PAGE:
Topic: Moving on to the Next-Gen 3DS System

Posts 21 to 22 of 22


@Pokefanmum82 Having one platform was the entire purpose of the development of the Switch. Iwata explicitly said it was (for NX). Nintendo never actually WANTED to have to support two platforms. No company has been terribly successful in doing so. Technology just mandated, until now, that mobile devices are too lacking to keep up with anything else so they had little choice. But they had a conundrum. DS was introduced less for consumers, more for developers, as a viable platform for low cost development for experimental games which would then interest consumers. 3DS carried on that tradition but added the requisite graphics upgrade. An iteration on 3DS would again require an iterative graphics upgrade, and that crosses a line that it no longer offers truly lower cost development than "last gen" console graphics. Which brings us right in line with Switch. Nintendo doesn't make much money on hardware, they make their money on games. Hardware is just a delivery system for the games. So it's better, cheaper, and ultimately more effective (and fun!) to have a single platform on which they can push a high volume of games and reach all their customers at once rather than having to maintain different dev teams and two separate libraries simultaneously. And for us consumers, we only have to buy games for one platform instead of two.

Whatever "smaller, more pocketable" hardware they inevitably come out with, there's very little chance it won't be running Switch hardware, and access the Switch eShop, and accept Switch Gamecards. It would be a "Switch family" product the same way the weird shaped 2DS is a "3DS family" product. Which would be fantastic! The only thing better than Switch itself is a massive library of Switch games we could play on a variety of hardware devices of different shapes and sizes.

And if we needed further confirmation, Pokemon mainline coming to Switch kind of confirms it beyond all doubt.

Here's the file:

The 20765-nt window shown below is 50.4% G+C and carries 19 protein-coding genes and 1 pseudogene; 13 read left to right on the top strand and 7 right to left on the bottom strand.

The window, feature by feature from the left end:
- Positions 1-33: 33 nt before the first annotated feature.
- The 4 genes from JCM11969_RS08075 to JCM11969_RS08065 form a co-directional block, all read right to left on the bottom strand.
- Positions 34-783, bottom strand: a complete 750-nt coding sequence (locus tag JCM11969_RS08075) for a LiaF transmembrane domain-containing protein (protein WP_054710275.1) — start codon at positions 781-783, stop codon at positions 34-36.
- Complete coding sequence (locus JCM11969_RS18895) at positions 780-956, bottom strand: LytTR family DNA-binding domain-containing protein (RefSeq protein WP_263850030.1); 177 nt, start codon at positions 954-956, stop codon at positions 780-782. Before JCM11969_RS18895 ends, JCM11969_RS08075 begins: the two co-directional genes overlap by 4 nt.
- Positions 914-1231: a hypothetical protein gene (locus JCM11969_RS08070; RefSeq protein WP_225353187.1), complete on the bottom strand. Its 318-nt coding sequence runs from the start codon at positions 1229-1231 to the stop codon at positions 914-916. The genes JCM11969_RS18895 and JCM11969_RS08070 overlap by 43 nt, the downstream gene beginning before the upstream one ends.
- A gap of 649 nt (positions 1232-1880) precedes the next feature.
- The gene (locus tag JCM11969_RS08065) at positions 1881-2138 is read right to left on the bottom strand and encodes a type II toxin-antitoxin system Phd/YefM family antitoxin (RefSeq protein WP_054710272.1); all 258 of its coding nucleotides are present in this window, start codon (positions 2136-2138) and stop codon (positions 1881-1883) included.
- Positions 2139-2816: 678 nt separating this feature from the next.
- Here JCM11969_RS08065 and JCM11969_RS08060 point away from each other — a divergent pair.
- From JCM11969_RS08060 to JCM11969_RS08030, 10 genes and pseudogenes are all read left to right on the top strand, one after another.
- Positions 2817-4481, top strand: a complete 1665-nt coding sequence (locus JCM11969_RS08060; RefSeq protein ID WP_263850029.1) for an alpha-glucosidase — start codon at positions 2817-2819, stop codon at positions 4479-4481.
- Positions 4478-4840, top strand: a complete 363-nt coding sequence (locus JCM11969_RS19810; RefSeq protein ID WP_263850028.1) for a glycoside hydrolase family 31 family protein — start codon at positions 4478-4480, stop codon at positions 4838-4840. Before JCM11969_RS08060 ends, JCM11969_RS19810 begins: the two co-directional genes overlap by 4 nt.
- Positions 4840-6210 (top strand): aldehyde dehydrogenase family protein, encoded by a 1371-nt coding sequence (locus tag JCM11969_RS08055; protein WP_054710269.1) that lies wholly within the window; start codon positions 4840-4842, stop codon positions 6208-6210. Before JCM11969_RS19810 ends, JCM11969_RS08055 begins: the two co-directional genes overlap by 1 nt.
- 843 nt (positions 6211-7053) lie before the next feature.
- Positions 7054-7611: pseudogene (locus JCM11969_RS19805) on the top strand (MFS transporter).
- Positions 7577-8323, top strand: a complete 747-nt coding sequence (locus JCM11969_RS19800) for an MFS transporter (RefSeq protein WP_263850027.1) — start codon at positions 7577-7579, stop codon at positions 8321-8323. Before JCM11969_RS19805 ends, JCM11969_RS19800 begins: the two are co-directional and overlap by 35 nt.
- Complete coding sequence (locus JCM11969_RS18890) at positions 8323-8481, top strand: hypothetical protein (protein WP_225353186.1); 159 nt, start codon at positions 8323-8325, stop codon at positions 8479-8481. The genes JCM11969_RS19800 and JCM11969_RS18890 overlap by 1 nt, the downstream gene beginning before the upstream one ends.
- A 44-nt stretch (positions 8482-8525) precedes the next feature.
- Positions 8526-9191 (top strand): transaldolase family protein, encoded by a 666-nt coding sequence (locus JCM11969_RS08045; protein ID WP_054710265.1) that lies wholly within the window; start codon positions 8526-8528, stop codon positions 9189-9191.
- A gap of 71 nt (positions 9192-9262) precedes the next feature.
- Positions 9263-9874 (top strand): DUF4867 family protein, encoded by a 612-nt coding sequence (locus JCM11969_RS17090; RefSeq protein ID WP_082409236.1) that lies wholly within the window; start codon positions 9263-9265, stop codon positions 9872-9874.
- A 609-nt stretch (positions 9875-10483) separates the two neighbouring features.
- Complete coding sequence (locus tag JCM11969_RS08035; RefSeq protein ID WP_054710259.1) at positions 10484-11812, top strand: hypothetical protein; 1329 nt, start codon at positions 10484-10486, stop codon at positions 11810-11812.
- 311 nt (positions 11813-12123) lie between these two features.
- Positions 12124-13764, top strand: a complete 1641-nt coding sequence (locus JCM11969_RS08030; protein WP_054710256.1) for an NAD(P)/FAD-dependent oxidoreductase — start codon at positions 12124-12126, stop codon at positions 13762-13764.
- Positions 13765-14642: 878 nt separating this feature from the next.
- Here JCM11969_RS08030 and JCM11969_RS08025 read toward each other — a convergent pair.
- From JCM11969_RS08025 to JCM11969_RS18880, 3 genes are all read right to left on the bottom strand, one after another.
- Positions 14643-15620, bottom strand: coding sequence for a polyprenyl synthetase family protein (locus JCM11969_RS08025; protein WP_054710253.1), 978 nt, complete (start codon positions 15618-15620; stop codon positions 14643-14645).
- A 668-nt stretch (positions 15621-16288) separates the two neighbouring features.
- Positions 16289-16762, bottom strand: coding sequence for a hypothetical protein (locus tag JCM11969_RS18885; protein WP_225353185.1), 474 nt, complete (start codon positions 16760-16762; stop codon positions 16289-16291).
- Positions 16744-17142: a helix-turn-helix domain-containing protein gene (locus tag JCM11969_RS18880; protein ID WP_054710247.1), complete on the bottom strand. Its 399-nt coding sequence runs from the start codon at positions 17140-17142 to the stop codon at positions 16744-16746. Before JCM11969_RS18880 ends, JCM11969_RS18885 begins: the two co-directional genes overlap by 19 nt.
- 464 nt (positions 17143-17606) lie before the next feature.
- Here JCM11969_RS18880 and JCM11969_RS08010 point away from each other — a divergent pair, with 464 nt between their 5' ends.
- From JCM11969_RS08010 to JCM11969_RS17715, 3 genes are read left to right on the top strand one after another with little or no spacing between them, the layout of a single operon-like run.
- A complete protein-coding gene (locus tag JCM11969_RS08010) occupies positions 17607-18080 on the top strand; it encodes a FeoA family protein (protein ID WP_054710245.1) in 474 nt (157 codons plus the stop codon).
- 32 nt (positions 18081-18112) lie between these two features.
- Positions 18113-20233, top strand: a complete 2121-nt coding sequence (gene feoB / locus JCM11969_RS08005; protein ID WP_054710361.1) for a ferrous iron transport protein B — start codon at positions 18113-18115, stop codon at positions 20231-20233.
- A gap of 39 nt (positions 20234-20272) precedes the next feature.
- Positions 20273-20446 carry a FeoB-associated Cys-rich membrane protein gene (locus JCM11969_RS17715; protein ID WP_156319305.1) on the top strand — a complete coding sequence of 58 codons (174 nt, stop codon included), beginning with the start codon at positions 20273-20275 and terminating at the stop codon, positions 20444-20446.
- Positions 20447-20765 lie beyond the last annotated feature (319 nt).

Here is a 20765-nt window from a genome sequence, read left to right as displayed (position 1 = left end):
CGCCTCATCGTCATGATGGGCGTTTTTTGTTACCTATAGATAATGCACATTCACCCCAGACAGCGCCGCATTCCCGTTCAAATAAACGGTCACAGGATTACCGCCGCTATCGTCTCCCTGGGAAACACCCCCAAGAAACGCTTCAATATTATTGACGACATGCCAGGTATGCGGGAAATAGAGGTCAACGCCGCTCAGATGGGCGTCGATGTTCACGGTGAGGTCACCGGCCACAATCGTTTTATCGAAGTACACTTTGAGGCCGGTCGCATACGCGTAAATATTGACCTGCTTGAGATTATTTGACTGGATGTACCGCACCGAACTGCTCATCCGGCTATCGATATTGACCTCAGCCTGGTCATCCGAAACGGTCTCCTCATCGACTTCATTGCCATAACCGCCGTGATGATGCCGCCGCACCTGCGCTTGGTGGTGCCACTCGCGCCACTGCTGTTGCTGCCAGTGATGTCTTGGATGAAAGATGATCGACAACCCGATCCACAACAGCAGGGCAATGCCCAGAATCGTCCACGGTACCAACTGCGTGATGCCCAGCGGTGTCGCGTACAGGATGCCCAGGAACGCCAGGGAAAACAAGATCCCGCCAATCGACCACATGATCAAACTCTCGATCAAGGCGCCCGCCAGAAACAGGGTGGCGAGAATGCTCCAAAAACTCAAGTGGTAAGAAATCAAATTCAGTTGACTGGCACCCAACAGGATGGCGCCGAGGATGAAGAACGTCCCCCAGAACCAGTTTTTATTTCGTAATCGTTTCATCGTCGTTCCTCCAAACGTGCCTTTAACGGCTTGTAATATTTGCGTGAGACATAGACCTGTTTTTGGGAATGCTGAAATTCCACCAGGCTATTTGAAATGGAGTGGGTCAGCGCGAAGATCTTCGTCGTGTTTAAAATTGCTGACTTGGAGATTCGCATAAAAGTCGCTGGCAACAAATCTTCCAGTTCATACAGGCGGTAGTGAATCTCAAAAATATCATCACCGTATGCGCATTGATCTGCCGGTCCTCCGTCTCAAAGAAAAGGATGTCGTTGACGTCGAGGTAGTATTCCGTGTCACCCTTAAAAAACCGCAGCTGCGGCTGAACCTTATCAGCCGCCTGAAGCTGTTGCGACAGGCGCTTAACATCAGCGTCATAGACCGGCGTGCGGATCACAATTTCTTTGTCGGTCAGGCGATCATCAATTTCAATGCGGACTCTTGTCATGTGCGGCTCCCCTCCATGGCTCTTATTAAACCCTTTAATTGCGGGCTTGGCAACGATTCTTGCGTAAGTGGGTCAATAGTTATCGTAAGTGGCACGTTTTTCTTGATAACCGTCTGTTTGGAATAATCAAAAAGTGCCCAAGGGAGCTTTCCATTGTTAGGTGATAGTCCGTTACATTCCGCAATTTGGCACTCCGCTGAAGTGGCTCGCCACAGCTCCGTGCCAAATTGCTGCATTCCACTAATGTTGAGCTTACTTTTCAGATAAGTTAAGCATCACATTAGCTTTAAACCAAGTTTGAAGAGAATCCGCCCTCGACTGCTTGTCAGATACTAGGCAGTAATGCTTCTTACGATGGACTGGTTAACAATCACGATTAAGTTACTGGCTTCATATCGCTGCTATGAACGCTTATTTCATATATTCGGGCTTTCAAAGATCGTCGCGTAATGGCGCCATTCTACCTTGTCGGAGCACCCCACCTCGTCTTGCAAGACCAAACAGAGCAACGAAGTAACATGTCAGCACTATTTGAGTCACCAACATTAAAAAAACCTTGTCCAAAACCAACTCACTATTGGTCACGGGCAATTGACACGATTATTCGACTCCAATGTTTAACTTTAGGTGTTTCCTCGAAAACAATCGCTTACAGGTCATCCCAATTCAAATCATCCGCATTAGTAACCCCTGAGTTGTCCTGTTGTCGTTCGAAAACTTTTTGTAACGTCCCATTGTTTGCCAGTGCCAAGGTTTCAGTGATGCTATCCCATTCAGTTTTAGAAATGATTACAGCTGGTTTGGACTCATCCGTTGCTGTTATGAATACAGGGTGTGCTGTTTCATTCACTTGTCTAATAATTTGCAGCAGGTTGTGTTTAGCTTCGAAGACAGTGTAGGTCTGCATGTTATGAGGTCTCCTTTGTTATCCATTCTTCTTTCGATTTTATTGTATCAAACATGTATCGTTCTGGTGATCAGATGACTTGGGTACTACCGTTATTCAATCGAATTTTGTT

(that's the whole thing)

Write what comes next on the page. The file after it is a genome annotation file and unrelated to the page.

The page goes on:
I'm not sure why people say long term 3DS support means Switch isn't its successor, as though long term PS3 support meant PS4 wasn't its successor, and long term NES support meant SNES wasn't its successor. Nobody kills a console dead the day they launch a new one. You still support the existing customers and ecosystem while feasible. WiiU was a special case, they "killed it" but it had really already been dead for over a year on its own.



Meowpheel wrote:

Well yeah. I'd totally expect a tv-only option to be cheaper. I did say I would be more likely to buy a portable-only switch than a tv-only switch, though. And that's got nothing to do with price, really, I simply have not much use for home consoles.

It's not just the NVidia pricing, Sony did the same with the PSTV and Apple does the same with the Apple TV. But I get what you're saying about the value of portability. I'm in the same boat for the most part. Well except for the "nothing to do with price" bit. I think price does matter.

If a Switch minus dock was only $20-40AU cheaper than one with it? I'd get the one with the dock every time. I might care more about the portable mode but having it also on the TV is worth that much extra. But if it was the other way around? If it was a significantly cheaper console and/or had vastly more storage but at the cost of not being portable? I might not be that interested but I think there would be a market for it.

Edited on by skywake

Some Aussie musics: Pond, TFS, Genesis Owusu
"Don't stir the pot" is a nice way of saying "they're too dumb to reason with"


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